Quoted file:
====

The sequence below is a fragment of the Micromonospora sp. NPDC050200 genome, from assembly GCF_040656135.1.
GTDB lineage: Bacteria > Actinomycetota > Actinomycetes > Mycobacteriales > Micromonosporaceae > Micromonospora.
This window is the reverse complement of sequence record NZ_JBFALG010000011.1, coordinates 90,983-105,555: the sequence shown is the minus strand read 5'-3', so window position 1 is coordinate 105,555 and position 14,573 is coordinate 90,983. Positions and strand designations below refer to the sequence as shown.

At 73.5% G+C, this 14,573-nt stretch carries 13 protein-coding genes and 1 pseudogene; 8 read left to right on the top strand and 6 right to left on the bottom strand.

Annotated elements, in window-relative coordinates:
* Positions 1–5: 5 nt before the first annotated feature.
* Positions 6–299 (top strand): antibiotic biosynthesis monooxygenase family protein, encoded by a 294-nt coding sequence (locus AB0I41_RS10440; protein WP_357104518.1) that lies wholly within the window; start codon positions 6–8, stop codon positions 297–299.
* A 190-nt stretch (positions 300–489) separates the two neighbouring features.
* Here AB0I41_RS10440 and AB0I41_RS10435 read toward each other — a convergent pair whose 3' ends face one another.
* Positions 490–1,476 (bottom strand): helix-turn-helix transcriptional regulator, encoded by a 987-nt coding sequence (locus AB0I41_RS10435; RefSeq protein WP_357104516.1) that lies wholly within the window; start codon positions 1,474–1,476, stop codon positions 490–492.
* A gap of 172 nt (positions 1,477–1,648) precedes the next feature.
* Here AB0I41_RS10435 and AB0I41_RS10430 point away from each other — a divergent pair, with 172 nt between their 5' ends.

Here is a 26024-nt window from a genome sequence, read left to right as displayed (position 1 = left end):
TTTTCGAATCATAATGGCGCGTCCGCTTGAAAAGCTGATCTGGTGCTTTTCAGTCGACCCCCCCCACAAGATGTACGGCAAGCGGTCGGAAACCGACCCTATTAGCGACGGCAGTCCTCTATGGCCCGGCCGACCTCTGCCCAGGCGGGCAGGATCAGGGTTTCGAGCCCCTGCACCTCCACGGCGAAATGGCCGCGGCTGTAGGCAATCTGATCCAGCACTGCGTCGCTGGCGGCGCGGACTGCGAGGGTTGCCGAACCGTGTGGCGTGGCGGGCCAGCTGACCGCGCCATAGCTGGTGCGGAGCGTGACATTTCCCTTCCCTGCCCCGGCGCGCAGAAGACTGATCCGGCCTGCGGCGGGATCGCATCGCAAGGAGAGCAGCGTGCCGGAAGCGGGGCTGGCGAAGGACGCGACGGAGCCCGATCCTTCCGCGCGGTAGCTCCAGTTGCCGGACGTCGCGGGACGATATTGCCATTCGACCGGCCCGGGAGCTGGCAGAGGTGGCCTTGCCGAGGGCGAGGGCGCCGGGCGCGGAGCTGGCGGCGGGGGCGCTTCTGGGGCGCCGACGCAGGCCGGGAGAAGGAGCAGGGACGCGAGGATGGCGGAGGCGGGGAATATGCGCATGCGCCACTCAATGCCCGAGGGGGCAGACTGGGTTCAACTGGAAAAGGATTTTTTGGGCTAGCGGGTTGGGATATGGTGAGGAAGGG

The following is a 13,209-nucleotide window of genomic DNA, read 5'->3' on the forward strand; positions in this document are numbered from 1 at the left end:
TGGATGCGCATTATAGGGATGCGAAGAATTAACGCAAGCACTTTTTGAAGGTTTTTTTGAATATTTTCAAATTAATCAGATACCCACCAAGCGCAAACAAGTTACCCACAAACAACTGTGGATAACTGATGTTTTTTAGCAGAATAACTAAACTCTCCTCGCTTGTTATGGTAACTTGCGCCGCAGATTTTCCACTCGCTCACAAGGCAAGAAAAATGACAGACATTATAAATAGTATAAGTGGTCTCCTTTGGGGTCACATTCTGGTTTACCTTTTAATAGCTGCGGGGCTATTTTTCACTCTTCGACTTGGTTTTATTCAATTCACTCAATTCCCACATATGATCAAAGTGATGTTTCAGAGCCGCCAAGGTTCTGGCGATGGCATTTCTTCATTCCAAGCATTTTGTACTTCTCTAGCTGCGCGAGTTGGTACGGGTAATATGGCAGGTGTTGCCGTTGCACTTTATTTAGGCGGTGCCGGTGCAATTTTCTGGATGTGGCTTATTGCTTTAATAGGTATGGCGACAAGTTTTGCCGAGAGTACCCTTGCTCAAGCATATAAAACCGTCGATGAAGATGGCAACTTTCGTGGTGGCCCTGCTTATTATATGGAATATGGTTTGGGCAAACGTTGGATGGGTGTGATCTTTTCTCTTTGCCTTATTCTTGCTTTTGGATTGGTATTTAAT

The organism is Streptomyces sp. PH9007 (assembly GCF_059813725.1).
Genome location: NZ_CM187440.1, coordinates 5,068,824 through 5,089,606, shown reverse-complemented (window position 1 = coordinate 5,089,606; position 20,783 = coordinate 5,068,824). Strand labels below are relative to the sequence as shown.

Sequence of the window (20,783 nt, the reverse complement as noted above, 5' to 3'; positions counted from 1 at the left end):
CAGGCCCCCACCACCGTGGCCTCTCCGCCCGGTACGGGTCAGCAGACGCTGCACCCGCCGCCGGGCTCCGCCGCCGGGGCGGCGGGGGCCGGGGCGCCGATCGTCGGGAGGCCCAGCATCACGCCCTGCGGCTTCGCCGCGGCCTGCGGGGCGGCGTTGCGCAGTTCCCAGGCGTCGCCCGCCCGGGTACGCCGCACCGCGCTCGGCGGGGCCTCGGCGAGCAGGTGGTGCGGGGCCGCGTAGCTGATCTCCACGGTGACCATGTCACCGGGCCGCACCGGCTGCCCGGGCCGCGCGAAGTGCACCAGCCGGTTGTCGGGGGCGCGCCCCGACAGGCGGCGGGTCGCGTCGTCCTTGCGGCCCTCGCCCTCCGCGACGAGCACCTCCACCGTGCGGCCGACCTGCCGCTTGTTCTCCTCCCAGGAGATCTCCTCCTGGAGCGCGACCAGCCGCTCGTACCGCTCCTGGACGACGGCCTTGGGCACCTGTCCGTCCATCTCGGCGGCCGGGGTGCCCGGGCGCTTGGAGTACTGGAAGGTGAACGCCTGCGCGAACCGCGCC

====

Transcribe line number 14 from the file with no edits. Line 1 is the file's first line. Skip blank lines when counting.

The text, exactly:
TTTTCGAATCATAATGGCGCGTCCGCTTGAAAAGCTGATCTGGTGCTTTTCAGTCGACCCCCCCCACAAGATGTACGGCAAGCGGTCGGAAACCGACCCTATTAGCGACGGCAGTCCTCTATGGCCCGGCCGACCTCTGCCCAGGCGGGCAGGATCAGGGTTTCGAGCCCCTGCACCTCCACGGCGAAATGGCCGCGGCTGTAGGCAATCTGATCCAGCACTGCGTCGCTGGCGGCGCGGACTGCGAGGGTTGCCGAACCGTGTGGCGTGGCGGGCCAGCTGACCGCGCCATAGCTGGTGCGGAGCGTGACATTTCCCTTCCCTGCCCCGGCGCGCAGAAGACTGATCCGGCCTGCGGCGGGATCGCATCGCAAGGAGAGCAGCGTGCCGGAAGCGGGGCTGGCGAAGGACGCGACGGAGCCCGATCCTTCCGCGCGGTAGCTCCAGTTGCCGGACGTCGCGGGACGATATTGCCATTCGACCGGCCCGGGAGCTGGCAGAGGTGGCCTTGCCGAGGGCGAGGGCGCCGGGCGCGGAGCTGGCGGCGGGGGCGCTTCTGGGGCGCCGACGCAGGCCGGGAGAAGGAGCAGGGACGCGAGGATGGCGGAGGCGGGGAATATGCGCATGCGCCACTCAATGCCCGAGGGGGCAGACTGGGTTCAACTGGAAAAGGATTTTTTGGGCTAGCGGGTTGGGATATGGTGAGGAAGGG